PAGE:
Have you ever read the first few sentences of a scholarly article and been so annoyed by the denseness of the writing? Take this line for example: “On the contrary, I proffer that the ontological necessity to determine the nature of dwelling resides within the viewer.” What does this mean? I have no idea, either. That’s because I’m not a philosopher, and “ontological” is a term that is not used very often outside of philosophical endeavors.

Perhaps the most important aspect of writing is clarity. You’re writing to communicate a message, yes? Don’t you want your message to be received? Well, writing with obscure or group-specific language will often muddle your point. Use words with which you’re familiar—and, more importantly, words with which your audience will be familiar. Your instructor may know what “ontological” means; but remember, you’re more often than not writing to someone other than your instructor, such as your peers. Similarly, you may be a physics major and know all of the terminology that is specific to that discipline—to that discourse community—but your audience is likely not a physicist and needs to be able to receive your message. Unless you’re going to break down the terms for your audience, pass over the discipline-specific language.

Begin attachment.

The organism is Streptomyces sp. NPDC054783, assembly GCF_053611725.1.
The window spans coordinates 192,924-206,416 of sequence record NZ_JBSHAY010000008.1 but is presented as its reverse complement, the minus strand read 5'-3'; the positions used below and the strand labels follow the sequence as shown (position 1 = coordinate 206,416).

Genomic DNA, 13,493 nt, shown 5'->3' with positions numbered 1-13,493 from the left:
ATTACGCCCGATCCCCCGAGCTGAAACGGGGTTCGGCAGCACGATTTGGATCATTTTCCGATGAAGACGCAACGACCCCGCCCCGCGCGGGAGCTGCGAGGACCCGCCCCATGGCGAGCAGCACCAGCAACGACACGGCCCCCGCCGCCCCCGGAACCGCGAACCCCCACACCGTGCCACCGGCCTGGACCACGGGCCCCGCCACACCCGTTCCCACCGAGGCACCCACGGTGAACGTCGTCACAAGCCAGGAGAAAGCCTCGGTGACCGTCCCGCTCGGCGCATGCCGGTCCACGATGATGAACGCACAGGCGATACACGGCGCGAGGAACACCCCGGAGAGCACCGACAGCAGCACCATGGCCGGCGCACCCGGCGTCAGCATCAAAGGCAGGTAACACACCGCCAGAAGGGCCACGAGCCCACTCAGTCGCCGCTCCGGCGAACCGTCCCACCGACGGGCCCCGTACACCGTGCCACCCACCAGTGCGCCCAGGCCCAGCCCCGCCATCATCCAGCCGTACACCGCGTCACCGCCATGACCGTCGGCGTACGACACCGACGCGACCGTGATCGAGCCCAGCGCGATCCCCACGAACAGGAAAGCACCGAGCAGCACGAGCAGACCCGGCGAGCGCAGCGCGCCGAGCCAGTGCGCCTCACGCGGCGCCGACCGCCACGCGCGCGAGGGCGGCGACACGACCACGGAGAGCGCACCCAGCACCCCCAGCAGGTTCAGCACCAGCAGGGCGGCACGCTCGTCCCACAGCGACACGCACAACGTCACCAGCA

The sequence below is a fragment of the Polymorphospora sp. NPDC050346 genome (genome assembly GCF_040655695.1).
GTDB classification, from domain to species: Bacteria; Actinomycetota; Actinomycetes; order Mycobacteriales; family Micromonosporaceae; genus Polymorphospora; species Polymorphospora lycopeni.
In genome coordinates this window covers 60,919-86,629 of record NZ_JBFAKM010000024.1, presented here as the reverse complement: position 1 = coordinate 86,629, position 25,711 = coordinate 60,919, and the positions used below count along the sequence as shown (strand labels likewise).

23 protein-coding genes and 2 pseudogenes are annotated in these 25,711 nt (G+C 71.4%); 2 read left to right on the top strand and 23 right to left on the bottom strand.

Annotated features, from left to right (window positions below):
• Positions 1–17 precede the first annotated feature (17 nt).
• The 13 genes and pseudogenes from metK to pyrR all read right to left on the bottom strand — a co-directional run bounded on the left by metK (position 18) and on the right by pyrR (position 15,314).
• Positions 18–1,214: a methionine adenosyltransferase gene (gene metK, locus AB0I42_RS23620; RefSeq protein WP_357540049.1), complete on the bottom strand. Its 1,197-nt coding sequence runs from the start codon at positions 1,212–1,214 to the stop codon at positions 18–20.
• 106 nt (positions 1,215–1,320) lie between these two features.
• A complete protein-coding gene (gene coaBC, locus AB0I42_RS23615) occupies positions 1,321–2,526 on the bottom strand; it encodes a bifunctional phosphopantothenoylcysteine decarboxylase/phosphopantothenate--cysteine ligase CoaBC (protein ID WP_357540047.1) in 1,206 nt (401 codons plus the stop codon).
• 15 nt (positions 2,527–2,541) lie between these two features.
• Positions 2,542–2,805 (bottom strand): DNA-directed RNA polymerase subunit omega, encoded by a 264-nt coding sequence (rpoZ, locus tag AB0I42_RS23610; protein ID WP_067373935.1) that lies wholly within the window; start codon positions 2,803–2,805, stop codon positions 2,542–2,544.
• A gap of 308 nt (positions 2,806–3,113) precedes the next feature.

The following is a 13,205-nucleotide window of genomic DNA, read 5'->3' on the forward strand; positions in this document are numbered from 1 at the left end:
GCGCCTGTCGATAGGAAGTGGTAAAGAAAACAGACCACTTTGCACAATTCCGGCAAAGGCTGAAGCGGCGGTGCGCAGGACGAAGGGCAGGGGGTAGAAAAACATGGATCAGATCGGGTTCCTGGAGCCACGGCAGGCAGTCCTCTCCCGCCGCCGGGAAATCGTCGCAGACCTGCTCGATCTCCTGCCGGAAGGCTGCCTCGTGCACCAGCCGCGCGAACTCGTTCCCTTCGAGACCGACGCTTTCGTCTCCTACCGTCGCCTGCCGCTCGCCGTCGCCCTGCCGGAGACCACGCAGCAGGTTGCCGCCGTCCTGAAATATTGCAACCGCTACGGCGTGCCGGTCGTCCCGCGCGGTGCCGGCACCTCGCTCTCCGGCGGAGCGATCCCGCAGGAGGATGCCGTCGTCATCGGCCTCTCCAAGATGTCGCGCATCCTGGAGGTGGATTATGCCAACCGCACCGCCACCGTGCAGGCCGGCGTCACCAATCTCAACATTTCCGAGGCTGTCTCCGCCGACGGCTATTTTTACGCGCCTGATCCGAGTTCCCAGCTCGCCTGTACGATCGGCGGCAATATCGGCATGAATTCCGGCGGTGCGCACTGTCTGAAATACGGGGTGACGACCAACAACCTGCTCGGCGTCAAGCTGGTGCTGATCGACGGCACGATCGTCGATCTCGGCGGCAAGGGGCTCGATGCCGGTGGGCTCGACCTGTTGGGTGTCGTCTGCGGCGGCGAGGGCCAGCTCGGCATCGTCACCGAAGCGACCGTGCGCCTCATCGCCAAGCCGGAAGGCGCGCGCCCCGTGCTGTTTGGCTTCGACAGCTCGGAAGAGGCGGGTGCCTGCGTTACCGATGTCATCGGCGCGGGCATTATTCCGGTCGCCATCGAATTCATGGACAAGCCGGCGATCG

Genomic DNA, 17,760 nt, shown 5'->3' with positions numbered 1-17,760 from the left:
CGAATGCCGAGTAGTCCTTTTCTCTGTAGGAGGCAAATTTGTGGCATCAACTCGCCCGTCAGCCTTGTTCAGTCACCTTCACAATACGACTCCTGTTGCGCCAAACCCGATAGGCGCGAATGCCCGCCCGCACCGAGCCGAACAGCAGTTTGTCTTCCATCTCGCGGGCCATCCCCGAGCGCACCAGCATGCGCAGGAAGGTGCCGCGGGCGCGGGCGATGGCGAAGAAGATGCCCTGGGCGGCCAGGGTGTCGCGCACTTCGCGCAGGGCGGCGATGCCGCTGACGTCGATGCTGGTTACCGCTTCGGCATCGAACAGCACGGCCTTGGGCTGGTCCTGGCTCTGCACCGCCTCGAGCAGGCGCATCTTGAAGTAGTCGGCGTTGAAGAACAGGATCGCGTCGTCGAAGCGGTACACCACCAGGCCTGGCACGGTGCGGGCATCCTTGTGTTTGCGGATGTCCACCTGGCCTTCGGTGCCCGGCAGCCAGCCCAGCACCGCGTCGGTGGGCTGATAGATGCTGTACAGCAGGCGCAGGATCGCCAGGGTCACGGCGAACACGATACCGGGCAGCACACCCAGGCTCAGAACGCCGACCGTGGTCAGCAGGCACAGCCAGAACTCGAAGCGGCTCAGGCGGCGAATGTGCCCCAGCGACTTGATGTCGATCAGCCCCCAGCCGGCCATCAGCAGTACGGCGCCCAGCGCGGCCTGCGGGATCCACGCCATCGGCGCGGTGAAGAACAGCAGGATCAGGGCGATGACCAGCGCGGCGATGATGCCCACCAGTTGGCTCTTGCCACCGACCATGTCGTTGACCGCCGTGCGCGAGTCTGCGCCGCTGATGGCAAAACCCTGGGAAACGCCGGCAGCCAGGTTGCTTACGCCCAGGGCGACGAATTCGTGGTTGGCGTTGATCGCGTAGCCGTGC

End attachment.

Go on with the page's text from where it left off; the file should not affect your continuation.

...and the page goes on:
So be clear—using complex terms is alright, if they’re absolutely necessary to communicate your point. But it’s generally more rhetorically effective to avoid such jargon (complex or loaded terms that obfuscate meaning or are only used within a particular group). How do you like that for jargon?

When writing, ask yourself the following questions:

    1. Do my words sound like they’re coming from me?
    2. Am I using discipline-specific terms that someone outside of my field or area of specialization will not understand?

If you can answer “yes” and “no,” respectively, then you’re probably avoiding jargon.